Private sector investigates use of ID cards

Government encouraging future use of national ID cards in everyday business

Government encouraging future use of national ID cards in everyday business

The government is working with private sector organisations to encourage them to use ID cards for verifying the identities of their staff and customers.

A working group of 50 organisations and individuals, including major banks, pharmaceutical companies and the Royal Mail, have over the past 12 months been investigating how the cards can be used in business.

David Lacey, director of security at the Post Office and chairman of the working group, said ID cards could be used to verify the identity of people opening accounts, reducing the potential for fraud.

"We have to deal with a lot of customers to make sure people are who they say they are," he said. "There are different levels of check. In the simplest terms it might be a visual check, others might be a Pin, others you might want to use a biometric."

Employers are likely to use ID cards to check the identity of new employees against the central population register to ensure they are entitled to work, the Home Office said.

One of the first applications will be to use ID cards to automate checks against the Criminal Records Bureau (CRB), reducing the turnaround time from four months to 72 hours.

"Over 500 people last year appealed their disclosure and 500 people were given the wrong record," said Katherine Courtney, ID cards programme director at the Home Office. "The CRB has worked with us on a complete redesign."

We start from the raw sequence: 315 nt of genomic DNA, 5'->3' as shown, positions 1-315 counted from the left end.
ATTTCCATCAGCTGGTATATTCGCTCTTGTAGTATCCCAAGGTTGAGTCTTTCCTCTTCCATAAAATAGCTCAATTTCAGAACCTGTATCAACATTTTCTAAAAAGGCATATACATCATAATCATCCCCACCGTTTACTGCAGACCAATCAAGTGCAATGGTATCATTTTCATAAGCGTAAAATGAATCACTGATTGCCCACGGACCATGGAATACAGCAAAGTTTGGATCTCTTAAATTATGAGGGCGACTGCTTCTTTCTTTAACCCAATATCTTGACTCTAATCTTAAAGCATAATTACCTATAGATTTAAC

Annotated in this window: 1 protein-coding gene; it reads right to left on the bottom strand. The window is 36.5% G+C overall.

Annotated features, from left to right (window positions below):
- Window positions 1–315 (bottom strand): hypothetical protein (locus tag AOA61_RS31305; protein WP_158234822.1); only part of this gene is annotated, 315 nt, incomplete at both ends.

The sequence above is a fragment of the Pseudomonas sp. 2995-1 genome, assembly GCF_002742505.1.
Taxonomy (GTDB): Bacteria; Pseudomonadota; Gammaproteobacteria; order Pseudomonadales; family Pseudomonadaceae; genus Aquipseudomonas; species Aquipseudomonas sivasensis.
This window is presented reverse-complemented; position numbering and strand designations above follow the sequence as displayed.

The Home Office is working with the Association of Payment Clearing Services to make later generations of ID cards compatible with chip and Pin, which will allow people to use their Pin to verify their identity.

People will not be expected to use their ID cards to make simple purchases but they might be asked to produce them when hiring a car or for other high-value transactions, Courtney said.

Government departments would be earlier adopters of ID card applications - for example, for secure entry, or authentication to computer systems.

The Home Office plans to set up an accreditation system to vet which organisations have access to the central database. The scheme will regulate the level of verification that organisations are allowed use.

Slow introduction for ID cards >>


Biometrics need further testing in one-to-many matches

Further trials will be needed to ensure biometric technology is robust enough to match people's identities with records stored on the central population register, the Home Office has acknowledged.

Although biometrics work well in performing one-to-one matches, further testing will be needed to demonstrate how well they perform in matching biometrics against a large database of records, said ID card programme director Katherine Courtney. Biometrics are not a silver bullet but they would make it very difficult for people to use false identities, she said.

"What we have seen from other countries is that they perform well to confirm one-to-one matches. Where we do need further testing is in one-to-many matches. We need further testing on how likely it is that we will get a false match."

The experience of the FBI and UK police forces showed that finger print matching has a very high standard of performance but there is less real-world experience with iris biometrics, Courtney said.


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